However, the government does less well on responding to audit reports. In the recent ‘sports rorts’ scandal, which is under review in a Senate Committee, the ANAO reported that a large proportion of sports grants were made to applicants that did not meet the independent ranking and criteria established by Sport Australia, before the last election. The ANAO strongly criticised the grant process. It has been suggested this indicates a need for an Independent Commission Against Corruption at the federal level. The OBS recommends new rules that require the government to respond explicitly to the audit findings including making reforms where these are called for by the auditor.
Balancing the needs for emergency decision making, participation and accountability can be tricky but it is important. It is commendable that the Australian Government has been largely transparent on the fiscal costs of its emergency response packages and has allowed amendments to its measures in response to public feedback (for example, extending the Coronavirus Supplements to a wider group).
As the focus now shifts to longer term economic support and recovery in the October 2020-21 budget (postponed from May), and future budgets it remains to be seen to what extent the Government will engage the public. The Economic Statement promised for June could perform the role of a published pre-Budget statement, as the budget has been postponed to October instead of May. There is an opportunity to inform and engage the public as well as the Parliament in decisions on the pathway to economic and social recovery.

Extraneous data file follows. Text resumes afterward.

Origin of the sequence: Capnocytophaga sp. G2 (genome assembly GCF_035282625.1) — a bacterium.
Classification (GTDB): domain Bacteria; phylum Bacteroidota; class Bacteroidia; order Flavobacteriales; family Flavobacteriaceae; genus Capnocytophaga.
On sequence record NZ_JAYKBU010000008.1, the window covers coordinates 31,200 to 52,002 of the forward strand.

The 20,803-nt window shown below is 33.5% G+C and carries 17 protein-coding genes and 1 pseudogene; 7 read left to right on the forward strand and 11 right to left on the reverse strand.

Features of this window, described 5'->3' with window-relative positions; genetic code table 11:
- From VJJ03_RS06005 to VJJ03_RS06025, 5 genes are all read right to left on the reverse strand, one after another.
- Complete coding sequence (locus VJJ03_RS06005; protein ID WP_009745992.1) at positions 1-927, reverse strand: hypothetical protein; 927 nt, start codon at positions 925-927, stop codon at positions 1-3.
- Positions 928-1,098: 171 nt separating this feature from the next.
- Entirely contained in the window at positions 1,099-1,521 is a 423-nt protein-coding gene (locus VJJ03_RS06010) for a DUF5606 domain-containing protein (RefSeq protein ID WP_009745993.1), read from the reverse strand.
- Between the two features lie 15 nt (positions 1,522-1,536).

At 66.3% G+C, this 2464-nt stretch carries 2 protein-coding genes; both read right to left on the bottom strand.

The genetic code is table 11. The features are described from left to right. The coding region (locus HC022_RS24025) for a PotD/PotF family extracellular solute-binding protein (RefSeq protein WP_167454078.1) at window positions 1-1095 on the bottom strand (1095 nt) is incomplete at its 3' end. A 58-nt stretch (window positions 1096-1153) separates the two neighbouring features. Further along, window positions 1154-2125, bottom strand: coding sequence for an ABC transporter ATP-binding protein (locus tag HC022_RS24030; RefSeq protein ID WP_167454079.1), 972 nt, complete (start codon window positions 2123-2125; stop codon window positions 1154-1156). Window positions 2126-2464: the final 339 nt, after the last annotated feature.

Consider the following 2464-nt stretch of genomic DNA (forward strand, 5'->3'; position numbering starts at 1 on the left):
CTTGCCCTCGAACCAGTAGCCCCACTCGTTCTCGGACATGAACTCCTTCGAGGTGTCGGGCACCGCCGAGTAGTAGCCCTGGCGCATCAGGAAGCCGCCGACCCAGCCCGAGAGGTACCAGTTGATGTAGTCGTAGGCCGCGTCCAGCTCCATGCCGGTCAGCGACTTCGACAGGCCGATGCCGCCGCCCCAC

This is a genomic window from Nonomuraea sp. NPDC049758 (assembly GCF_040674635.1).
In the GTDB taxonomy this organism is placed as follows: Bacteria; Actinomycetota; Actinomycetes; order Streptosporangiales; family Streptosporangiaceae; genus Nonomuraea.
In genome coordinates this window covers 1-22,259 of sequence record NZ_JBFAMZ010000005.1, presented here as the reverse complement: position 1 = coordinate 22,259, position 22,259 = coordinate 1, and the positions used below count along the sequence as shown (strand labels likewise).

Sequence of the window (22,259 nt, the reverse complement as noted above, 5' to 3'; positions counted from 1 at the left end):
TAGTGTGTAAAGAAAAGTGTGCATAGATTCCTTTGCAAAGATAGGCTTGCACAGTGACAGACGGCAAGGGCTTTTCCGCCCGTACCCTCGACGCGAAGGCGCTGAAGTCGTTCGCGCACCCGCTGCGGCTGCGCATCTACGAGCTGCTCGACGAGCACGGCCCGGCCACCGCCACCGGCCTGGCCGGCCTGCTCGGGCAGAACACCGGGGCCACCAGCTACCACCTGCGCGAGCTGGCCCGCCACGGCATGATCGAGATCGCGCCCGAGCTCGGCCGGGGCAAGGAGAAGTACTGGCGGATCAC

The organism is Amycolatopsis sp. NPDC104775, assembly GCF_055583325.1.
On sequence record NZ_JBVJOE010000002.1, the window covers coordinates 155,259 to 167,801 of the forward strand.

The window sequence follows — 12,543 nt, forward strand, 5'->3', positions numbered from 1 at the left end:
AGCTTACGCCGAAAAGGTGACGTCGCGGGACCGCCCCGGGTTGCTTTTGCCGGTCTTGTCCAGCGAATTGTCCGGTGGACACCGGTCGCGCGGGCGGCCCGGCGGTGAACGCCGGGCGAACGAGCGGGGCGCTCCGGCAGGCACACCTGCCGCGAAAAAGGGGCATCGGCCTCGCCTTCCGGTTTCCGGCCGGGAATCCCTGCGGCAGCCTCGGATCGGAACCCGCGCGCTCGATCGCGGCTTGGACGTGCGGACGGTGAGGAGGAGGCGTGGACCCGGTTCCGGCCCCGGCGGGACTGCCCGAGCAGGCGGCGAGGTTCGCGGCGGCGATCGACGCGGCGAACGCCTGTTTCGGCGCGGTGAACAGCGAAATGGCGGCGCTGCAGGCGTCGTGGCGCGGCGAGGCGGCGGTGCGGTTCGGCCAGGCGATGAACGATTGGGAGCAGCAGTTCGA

Poor transparency leads to risks for COVID-19 recovery around the globe
Despite significant improvements achieved in many countries since the first Survey in 2006 – and a dramatic expansion in the number of countries covered in the Survey – only 31 out of 117 surveyed countries have adequate levels of budget transparency and only 30 have adequate budget oversight. The picture is even more dismal on public engagement, with only 14 deemed to have adequate formal opportunities for the public to participate.
Many of the lowest performers in the Survey are oil-producing countries, low-income countries and authoritarian countries. Yet even among the OECD, which is generally wealthier and more developed, there remain countries including Spain, Hungary and Chile where budget transparency is inadequate.
These governments have not established the basic institutional infrastructure to facilitate an informed public debate on budgets and to hold governments accountable on their budget decisions. This is likely to be made worse by the COVID-19 pandemic as to facilitate quick decisions, some leaders may be tempted to bypass usual budget rules, and see public consultation as a luxury.
This is why the Tax and Transfer Policy Institute (TTPI) has signed on to a global call with more than 100 partners in the Open Budget Survey project for governments to accelerate progress on the open budget agenda. Fast improvements can be made in budget transparency and accountability, and this is needed more than ever in times of crisis.
This piece is co-published with the Austaxpolicy Blog based at ANU Crawford School of Public Policy.